"I can't believe this book is true." A Knoxville Hadassah member declared as she strode into the room for a pre-book talk discussion."I know it seems unbelievable but we couldn't make this stuff up. And that, is one of the reasons my sister and I knew this as a story worth telling."
I could have assured her that Leslie and I researched, interviewed, cross-checked and fact checked Vera and Alla's stories. There were some stories we didn't include because we couldn't verify them and they strained our credulity even after months of interviewing Vera and Alla. Instead of launching into a defense of our methodology, I simply sat down in the easy chair with the Hadassah book group and they began to ask questions, offer comments, and engage in discussion.At the end of our meeting, the woman approached me, smiled, and said, "Okay, now I can believe it."
I think she believed our "true story of friendship, deception, and risky business" after the discussion for the same reason I reserved the new Marlon James book, A Brief History of Seven Killings. I began reading a James novel a few years ago, but returned it unread to the library.When I heard he won the Booker Prize, I was even more convinced his writing was beyond my comprehension.But, once I heard him speak, I was enchanted and convinced I have to read his newest book and I want to struggle through it. I changed my attitude because he connected with us, his audience so completely.
In the past five years I've heard many authors speak. Some simply read from their books and anchor the readings with a prologue.Some read from a prepared talk that sounds stale.And some authors draw the audience into their sphere leaving the listener ready to dash for their books.
When our first copy of Jewish Luck arrived at my doorstep and I pulled the book from the box, I was ecstatic.Could it get any better than seeing three years' work in print just as you'd imagined? We discovered, yes, it could get better. Speaking to audiences large and small across the U.S. and in Israel.We labored over each presentation debating how to involve the audience and draw out their questions and their experiences. It turns out that speaking is only one aspect of an author's appearance.Listening and encouraging discussion enrich the experience. Like the Hadassah member, we have heard some amazing tales from audience members that rival Vera and Alla's own life stories.Connecting with people allows us to suspend our skepticism and our disbelief.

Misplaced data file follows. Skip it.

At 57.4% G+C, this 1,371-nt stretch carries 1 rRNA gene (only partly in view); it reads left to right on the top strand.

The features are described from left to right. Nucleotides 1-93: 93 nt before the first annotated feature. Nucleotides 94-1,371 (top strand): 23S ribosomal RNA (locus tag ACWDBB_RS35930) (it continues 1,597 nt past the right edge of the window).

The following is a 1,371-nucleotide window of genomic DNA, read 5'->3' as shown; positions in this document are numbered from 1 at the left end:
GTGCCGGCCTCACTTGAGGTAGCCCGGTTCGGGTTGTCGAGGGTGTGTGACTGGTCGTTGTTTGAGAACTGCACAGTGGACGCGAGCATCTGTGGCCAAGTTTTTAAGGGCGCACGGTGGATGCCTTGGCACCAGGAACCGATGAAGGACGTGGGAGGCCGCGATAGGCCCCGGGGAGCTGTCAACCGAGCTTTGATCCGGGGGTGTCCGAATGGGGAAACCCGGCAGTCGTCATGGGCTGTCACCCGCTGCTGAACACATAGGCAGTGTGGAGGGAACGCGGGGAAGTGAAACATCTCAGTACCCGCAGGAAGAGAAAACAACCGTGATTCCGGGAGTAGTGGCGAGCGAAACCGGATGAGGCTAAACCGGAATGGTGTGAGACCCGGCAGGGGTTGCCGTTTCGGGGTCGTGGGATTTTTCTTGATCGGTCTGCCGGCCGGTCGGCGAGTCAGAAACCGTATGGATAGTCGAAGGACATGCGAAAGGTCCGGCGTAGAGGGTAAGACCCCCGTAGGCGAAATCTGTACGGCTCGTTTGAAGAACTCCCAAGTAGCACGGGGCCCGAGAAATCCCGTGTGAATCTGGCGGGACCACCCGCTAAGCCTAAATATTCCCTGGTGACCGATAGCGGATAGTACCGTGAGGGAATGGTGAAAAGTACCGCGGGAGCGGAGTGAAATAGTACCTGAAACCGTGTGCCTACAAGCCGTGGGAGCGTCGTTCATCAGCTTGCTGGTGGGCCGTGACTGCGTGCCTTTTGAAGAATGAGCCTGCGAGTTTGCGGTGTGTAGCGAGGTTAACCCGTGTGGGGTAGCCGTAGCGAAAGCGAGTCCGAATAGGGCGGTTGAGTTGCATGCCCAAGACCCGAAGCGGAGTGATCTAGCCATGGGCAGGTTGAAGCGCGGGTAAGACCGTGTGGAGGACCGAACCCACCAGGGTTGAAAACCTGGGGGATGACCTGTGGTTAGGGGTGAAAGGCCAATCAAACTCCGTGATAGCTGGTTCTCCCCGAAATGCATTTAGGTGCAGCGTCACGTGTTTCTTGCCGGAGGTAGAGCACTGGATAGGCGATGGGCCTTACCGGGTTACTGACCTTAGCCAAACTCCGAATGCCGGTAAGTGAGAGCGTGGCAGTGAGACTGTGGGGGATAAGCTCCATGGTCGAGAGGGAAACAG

Despite the fact, I'm writing this blog with a whopper of a case of laryngitis from so much talking during my last book trip, it's worth it. Leslie and I have been lucky to meet so many of our readers We always leave a talk reminiscing about the people we've met and the stories we heard.Knoxville was memorable for me because it was one of those times, when I was lucky enough to revive a friendship dormant for fifty years and develop a new friendship with my host, Anne, who feels like a lifelong friend.